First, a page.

A week after Pedro Figueroa borrowed 10,000 pesos ($500) from Jose Cash, a popular Mexican lending app, the online abuse barrage began.
A week after Pedro Figueroa borrowed 10,000 pesos ($500) from Jose Cash, a popular Mexican lending app, the online abuse barrage began. A flood of WhatsApp messages flooded his phone, threatening to damage him and his reputation if he didn’t pay.
Figueroa had borrowed the money to get him through a rough patch, but soon fell into a cycle of debt and extortion as the app began broadcasting increasingly threatening messages, including threatening to send all his contacts a manipulated image depicting him labeled as a pedophile.
To pay off debt and escape stress, 34-year-old Figueroa turned to other digital apps to borrow more money and had accumulated $75,000 in debt across 27 apps in three months.
All of this made him contemplate suicide.
“I fell into a deep ditch of fear because of these apps,” Figueroa, an IT specialist, told the Thomson Reuters Foundation, using a pseudonym for fear of further reprisals.
Figueroa is one of more than 2,230 people who fell victim to fraudulent credit apps in Mexico between June 2021 and January 2022, according to data compiled by the Citizen Council for Justice and Security, an advocacy group based in Mexico City. were compiled.
The Thomson Reuters Foundation has found 29 lending apps on the Google Play Store with millions of downloads that have been reported to authorities for extortion, fraud, violation of Mexico’s privacy law and abusive financial practices.
“We take this issue very seriously and are committed to providing a secure platform for billions of Android users. We have already taken action against more than a dozen apps and will continue to investigate,” a Google spokesperson wrote to the Thomson Reuters Foundation.
The explosion of predatory lending apps in Mexico is part of a global trend that authorities are struggling to stem.
A Reuters investigation last year found dozens of lending apps in India violating Google’s own short-term lending policies.
Investigators in Kenya last year launched an investigation into possible data breaches by mobile lenders, while regulators in the Philippines have flagged dozens of mobile lending apps as violating local laws.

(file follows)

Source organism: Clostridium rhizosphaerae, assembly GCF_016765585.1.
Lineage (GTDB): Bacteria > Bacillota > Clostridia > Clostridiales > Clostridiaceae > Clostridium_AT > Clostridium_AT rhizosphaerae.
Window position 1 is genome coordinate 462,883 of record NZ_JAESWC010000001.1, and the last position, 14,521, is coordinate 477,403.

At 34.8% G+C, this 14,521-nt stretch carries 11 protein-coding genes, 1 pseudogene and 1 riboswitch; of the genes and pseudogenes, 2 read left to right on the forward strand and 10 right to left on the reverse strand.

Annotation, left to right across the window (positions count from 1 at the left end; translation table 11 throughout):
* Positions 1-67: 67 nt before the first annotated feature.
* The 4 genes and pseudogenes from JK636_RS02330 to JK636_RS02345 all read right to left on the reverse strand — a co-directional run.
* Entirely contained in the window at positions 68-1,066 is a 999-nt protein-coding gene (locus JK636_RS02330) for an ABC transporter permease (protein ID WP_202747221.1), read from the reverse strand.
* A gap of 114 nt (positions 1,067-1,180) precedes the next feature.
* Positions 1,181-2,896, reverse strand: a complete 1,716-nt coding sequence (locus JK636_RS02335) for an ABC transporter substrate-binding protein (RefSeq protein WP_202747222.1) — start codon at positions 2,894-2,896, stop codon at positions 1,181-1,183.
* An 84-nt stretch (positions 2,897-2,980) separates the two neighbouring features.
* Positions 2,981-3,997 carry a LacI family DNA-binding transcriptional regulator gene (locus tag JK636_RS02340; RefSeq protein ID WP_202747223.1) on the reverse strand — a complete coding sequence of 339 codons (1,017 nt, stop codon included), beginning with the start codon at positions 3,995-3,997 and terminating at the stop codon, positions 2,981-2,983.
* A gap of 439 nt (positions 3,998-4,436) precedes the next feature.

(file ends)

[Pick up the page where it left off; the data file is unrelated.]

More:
BIG EASY CASH
In late March, Figueroa downloaded Jose Cash, lured by the app’s promise of a quick loan without a credit check.
The app has over a million downloads and a 4.8 out of 5 rating on the Google Play Store.
“What attracted me was its ranking and number of downloads. It also had an attractive message saying it would loan you up to $20,000 in less than five minutes,” Figueroa said.
Like most of the apps surveyed for this article, Jose Cash has thousands of similar five-star reviews in broken Spanish, all praising the app’s interest rates and speed of approval.
The moment Figueroa downloaded the app, he accidentally agreed to give her access to his contact list, call history, camera, location, text messages, social media accounts, and browsing history.
To sign up for a loan, he also provided personal information — full name, address, a picture of his ID, and bank account number.
The app also contained information about the phone, including IMEI number, year of manufacture, model and Wi-Fi connection.
“It was unclear to me at the time how my information would be used,” Figueroa said.
The 29 apps reviewed for this article all collect sensitive information that experts say exceeds legal limits.
Most lending apps have a similar line in privacy policies — all void even if the user agrees to share their data, said Dafne Mendez, founder of the Privacy Watchers advisory group. “Why do rental apps need access to the user’s contact list or pictures? It’s not really necessary for their purpose,” she said. “What they are doing is abusive, illegal and not permitted by law in any situation.”